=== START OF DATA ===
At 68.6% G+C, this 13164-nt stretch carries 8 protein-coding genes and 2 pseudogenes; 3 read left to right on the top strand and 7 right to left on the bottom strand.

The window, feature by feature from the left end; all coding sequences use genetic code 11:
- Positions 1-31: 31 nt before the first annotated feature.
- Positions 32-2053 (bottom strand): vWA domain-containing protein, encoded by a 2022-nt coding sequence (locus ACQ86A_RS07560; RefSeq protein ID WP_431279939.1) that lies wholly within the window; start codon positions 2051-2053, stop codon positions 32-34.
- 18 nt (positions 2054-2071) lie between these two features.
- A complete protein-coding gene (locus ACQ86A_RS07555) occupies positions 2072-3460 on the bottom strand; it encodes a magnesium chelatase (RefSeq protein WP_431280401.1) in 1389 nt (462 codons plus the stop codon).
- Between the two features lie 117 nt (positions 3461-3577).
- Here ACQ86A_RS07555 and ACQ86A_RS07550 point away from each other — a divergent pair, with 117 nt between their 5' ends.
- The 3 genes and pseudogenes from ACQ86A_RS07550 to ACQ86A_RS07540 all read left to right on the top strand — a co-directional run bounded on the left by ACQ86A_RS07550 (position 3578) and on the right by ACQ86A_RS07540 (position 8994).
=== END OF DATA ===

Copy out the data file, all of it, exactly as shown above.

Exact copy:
At 68.6% G+C, this 13164-nt stretch carries 8 protein-coding genes and 2 pseudogenes; 3 read left to right on the top strand and 7 right to left on the bottom strand.

The window, feature by feature from the left end; all coding sequences use genetic code 11:
- Positions 1-31: 31 nt before the first annotated feature.
- Positions 32-2053 (bottom strand): vWA domain-containing protein, encoded by a 2022-nt coding sequence (locus ACQ86A_RS07560; RefSeq protein ID WP_431279939.1) that lies wholly within the window; start codon positions 2051-2053, stop codon positions 32-34.
- 18 nt (positions 2054-2071) lie between these two features.
- A complete protein-coding gene (locus ACQ86A_RS07555) occupies positions 2072-3460 on the bottom strand; it encodes a magnesium chelatase (RefSeq protein WP_431280401.1) in 1389 nt (462 codons plus the stop codon).
- Between the two features lie 117 nt (positions 3461-3577).
- Here ACQ86A_RS07555 and ACQ86A_RS07550 point away from each other — a divergent pair, with 117 nt between their 5' ends.
- The 3 genes and pseudogenes from ACQ86A_RS07550 to ACQ86A_RS07540 all read left to right on the top strand — a co-directional run bounded on the left by ACQ86A_RS07550 (position 3578) and on the right by ACQ86A_RS07540 (position 8994).